Non-CSE Courses on a Program of Study

Non-CSE courses may count toward a graduate degree in computer science.

Programs of Study (i.e. courses that count) for graduate degrees in computer science (M.S. or Ph.D.) are approved by your Graduate Committee, as being appropriate for a computer-science degree. Naturally, most of the courses on a Program of Study have the CSE prefix. However, a Committee may approve non-CSE courses that they view as being appropriate. Such exceptions are common.

Get approval from your major professor prior to registering for any non-CSE course.

Do not assume a non-CSE course will be approved for your CS degree. If the course is unusual for a computer-science degree, the major professor may want to get prior approval from your Committee. Prior approval will assure that you are not surprised by disapproval after you take the course.

Always get the permission of the instructor prior to registering for a non-CSE course.

Instructors often waive prerequisites. It is often necessary for a course’s home department to grant you a Prerequisite override or a Major override to allow you to register.

Examples

The following are catalog descriptions of non-CSE courses that might be relevant to a graduate degree in computer science.

  • Subject matter courses in application areas relevant to your thesis or dissertation research
  • Mathematics, statistics, or operations research relevant to your thesis or dissertation research.
    • IE 6613 and IE 6623 Eng Statistics I and II (Prerequisite: MA 1723). IE 6613: Three hours lecture. Introduction to statistical analysis. Topics include: probability, probability distributions, data analysis, parameter estimation,statistical intervals, and statistical inferences. IE 6623: (Prerequisite: Grade of C or better in IE 4613). Three hours lecture. Continuation of IE 4613/6613. Introduction to engineering applications of regression, experimental design and analysis, and nonparametric methods.
    • PSY 8214 Quan Meth In Psy II (Prerequisite: PSY 3103). Three hours lecture. Three hours laboratory. Advanced experimental design and methods with emphasis on analysis of variance.
    • SO 8274 and SO 8284 Grad Soc Stat I and II. SO 8274 (Prerequisite: ST 2113 or equivalent). Three hours lecture. Two hours laboratory. Probability, hypothesis testing, tests of means and proportions, contingency table analysis, analysis of variance, bivariate linear regressions correlation; data analysis and interpretation using current statistical software. SO 8284 (Prerequisite: SO 8274). Three hours lecture. Two hours laboratory. Hypothesis testing, analysis of variance, multiple linear regression and correlation, causal models, exploratory factor analysis; data analysis and interpretation using current statistical software.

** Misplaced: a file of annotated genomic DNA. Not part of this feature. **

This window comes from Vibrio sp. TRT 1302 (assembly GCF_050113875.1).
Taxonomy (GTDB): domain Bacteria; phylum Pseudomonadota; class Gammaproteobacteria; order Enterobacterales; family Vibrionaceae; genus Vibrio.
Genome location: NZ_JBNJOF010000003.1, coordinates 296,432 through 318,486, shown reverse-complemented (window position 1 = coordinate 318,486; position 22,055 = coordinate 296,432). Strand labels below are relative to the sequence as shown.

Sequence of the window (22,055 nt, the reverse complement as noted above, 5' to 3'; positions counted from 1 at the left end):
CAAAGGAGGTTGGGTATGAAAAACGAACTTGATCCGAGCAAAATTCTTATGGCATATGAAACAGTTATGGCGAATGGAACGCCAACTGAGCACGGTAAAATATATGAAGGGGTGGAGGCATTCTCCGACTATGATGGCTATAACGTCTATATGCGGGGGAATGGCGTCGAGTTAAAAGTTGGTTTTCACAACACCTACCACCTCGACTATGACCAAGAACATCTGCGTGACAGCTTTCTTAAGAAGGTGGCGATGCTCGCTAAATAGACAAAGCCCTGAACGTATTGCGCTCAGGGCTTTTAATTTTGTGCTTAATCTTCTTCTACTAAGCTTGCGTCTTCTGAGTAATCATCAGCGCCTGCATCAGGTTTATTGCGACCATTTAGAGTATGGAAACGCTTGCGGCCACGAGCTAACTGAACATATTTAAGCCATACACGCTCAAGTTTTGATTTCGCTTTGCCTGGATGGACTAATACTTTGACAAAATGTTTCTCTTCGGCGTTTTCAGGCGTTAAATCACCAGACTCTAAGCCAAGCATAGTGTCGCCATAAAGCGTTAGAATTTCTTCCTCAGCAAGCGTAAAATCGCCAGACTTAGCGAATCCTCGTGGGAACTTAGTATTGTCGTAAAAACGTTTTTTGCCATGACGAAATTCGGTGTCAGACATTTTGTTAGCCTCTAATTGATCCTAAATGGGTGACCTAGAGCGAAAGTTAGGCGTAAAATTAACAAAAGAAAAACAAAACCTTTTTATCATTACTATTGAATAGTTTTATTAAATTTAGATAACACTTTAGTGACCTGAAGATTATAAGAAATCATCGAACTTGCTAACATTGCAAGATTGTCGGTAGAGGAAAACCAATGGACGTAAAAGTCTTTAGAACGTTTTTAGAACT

• SO 8293 Structural Equations (Prerequisite: SO 8284 or equivalent). Three hours lecture. The application of structural equation modeling techniques to sociological problems containing unobserved variables, focusing on estimation and interpretation of model parameters with errors of measurement.
    • MA various mathematics
    • ST various statistics
    • BQA various data analysis and statistics
    • IE various operations research
  • If your emphasis is Artificial Intelligence . . .
    • PSY 6653 Cognitive Science (cross-listed as CSE 6653) (Prerequisite: CS 4633/6633 or PSY 4713 or PHI 4143/6143 or AN 4623/6623 or EN 4403/6403). Three hours lecture. The nature of human cognition from an interdisciplinary perspective, primarily utilizing a computational model, including insights from philosophy, psychology, linguistics, artificial intelligence, anthropology, and neuroscience. (Same as CS 4653/6653).
    • AEC 8413 Game Theory
  • If your emphasis is Computational Biology/Bioinformatics . . .
    • BCH 6113 Essentials Mol Genetics Three hours lecture. A survey of molecular biology and genetics designed to provide the non-major with a comprehensive background in the field. (Credit will not be given to students matriculating in the Biochemistry or Molecular Biology degree program)
    • ECE various signal processing
  • If your emphasis is Graphics, Visualization, or Human-Computer Interaction . . .
    • ECE special topics in visualization and graphics
    • PSY 6653 Cognitive Science (cross-listed as CSE 6653) (Prerequisite: CS 4633/6633 or PSY 4713 or PHI 4143/6143 or AN 4623/6623 or EN 4403/6403). Three hours lecture. The nature of human cognition from an interdisciplinary perspective, primarily utilizing a computational model, including insights from philosophy, psychology, linguistics, artificial intelligence, anthropology, and neuroscience. (Same as CS 4653/6653).
    • PSY 6743 Psychology of HCI (Prerequisites: PSY 3713 or CS 4663/6663 or IE 4113/6113 or consent of the instructor). Two hours lecture. Two hours laboratory. Exploration of psychological factors that interact with computer interface usablilty. Interface design techniques and usability evaluation methods are emphasized. (Same as CS 4673/6673 and IE 4123/6123).
    • PSY 8723 Cognitive Skills Models (Prerequisite: Graduate Standing). Three hours lecture. Introduction to cognitive modeling, with a focus on computational models of skill acquisition and expert skill (Same as CS 8613).